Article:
Sheer bravura technique is evident, too, in Alfred Gilbert’s marble bust with its ruffles, lace, necklace, earrings and drapery, all uncannily rendered in marble. Victoria’s expression is a combination of dignified inscrutability and a curious and almost appealing melancholy. 

Royal statues were supplied for almost unending commemorations and anniversaries; unveiling ceremonies for impressive installations were held throughout British cities, and the empire too. An interactive video takes us on a tour of some of the surviving sculptures of the Queen, from India to Canada, Australia to South Africa. 

James Westmacott, Saher de Quincy, Earl of Winchester, 1848-1853 (detail)One of James Westmacott’s more than life-sized sculptures – unnervingly impassive, even robotic – of the barons of Magna Carta has left the House of Lords for the first time to visit Tate: Saher de Quincy, Earl of Winchester, 1848-1853 (pictured right) is zinc electroplated with copper and gilded. He is totally armoured in chainmail and wields an awesome axe. Westmacott produced 18 barons who supported Magna Carta, and normally all reside 24 feet above the ground in niches above the chamber of the House of Lords.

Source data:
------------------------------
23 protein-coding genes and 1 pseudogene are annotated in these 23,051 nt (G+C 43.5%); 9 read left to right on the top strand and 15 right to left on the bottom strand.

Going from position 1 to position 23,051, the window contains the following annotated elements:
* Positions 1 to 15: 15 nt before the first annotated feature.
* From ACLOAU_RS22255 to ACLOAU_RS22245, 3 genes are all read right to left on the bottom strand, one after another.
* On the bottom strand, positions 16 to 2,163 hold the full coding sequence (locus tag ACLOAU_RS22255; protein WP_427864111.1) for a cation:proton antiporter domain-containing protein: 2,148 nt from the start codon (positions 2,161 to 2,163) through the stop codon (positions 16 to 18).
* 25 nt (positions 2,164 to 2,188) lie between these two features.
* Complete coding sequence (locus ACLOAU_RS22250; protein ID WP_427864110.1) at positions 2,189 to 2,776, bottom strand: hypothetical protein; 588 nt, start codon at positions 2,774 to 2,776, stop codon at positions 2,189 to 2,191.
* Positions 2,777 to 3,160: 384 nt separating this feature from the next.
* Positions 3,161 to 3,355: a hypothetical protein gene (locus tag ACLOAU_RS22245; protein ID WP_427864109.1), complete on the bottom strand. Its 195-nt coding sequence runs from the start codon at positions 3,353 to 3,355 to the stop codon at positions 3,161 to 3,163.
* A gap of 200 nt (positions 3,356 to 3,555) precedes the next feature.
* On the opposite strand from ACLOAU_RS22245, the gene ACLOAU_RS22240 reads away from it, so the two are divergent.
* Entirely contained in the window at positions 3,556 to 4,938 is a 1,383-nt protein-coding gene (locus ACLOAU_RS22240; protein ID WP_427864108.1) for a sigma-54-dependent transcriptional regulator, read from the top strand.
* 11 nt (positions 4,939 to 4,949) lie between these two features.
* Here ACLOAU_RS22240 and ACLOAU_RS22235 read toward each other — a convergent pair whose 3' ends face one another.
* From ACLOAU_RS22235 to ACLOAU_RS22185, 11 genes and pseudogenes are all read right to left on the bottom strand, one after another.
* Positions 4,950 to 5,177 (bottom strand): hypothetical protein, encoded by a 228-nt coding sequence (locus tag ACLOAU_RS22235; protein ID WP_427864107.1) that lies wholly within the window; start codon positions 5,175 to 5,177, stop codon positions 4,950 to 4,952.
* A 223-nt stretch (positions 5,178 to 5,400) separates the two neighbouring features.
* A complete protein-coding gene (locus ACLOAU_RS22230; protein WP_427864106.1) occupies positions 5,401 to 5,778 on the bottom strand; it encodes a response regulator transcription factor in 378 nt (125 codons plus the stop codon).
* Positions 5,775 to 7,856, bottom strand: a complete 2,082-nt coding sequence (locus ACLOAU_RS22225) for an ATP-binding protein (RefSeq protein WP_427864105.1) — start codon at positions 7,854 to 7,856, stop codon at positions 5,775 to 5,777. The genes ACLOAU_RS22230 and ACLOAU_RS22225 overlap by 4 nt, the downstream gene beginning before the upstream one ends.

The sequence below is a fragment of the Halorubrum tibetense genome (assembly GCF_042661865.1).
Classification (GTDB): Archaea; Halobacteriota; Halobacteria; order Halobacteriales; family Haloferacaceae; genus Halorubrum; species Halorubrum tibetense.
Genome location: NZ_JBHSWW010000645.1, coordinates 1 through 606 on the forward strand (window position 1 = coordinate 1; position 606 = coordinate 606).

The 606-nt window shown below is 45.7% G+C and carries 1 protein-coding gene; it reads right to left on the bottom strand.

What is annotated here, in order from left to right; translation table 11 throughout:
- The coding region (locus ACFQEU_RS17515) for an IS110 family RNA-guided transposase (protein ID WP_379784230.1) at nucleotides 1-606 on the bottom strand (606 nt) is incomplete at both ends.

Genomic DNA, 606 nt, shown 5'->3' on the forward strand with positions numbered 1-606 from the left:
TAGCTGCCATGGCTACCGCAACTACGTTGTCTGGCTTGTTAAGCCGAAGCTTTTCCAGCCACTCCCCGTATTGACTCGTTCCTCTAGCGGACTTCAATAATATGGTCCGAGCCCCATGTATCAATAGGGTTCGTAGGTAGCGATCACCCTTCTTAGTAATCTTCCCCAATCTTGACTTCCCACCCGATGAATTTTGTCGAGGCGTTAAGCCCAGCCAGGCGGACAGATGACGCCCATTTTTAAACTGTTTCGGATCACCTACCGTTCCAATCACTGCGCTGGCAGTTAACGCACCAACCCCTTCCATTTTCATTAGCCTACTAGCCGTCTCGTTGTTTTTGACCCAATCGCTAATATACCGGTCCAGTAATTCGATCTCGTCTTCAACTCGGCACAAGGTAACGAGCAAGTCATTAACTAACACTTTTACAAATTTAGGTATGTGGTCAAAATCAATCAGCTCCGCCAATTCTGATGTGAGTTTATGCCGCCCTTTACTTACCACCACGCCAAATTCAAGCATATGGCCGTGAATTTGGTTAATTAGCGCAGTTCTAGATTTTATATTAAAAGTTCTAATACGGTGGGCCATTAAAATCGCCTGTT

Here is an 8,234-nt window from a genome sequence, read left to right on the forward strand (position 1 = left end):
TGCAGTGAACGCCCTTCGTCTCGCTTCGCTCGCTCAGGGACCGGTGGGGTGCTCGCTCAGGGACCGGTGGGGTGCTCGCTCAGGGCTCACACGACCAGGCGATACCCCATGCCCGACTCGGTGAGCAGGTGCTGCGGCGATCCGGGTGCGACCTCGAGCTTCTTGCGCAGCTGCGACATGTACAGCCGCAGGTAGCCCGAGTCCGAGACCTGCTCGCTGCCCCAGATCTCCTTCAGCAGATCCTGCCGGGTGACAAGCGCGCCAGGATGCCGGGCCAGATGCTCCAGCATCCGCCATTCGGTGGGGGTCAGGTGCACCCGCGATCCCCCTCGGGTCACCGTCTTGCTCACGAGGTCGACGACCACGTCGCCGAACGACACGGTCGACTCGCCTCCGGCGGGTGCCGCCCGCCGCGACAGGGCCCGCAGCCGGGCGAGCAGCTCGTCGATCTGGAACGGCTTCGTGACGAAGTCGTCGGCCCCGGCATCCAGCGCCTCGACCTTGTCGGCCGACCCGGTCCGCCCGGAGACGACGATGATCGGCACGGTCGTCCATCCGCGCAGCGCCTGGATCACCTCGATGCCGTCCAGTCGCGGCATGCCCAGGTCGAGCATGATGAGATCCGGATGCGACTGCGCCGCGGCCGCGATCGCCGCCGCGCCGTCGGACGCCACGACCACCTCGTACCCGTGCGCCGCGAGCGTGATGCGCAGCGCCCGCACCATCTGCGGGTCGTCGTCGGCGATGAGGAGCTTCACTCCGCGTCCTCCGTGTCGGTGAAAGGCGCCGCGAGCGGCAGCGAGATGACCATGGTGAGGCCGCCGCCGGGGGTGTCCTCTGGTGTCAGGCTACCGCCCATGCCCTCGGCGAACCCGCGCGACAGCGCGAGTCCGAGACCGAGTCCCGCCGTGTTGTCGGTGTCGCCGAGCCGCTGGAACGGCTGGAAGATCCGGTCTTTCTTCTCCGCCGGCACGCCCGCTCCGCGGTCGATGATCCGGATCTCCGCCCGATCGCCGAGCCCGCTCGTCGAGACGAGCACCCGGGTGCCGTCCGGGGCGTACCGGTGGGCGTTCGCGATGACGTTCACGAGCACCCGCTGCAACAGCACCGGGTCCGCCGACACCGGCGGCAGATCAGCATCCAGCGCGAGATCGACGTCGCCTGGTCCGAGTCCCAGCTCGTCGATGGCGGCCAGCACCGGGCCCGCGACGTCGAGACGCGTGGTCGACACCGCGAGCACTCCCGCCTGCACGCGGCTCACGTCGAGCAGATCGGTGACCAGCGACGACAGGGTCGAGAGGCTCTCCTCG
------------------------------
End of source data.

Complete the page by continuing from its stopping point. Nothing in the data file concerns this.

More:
There are extraordinary flamboyances: one such, still in use, is the jewel-encrusted pastoral staff (1890) for the Bishop of St Asaph, designed by J D Sedding: a gleaming liturgical aid made of – take a deep breath – silver, silver gilt, copper alloy, enamel, crystals, pearls, and semi-precious stones, including garnets, agate, amethyst, topaz, opals and moonstones. And it features sculptures in miniature, too: a shepherd’s crook; Peter receiving the keys of heaven from Christ, and various other saints and bishops. It is a thing of ornate wonder. 

In an adjacent glass case, there is an outburst of playful chivalry exemplified in the astounding technical tour de force of the silver Eglinton Trophy, invented for the faux medieval tournament, an endeavour that was briefly and expensively fashionable.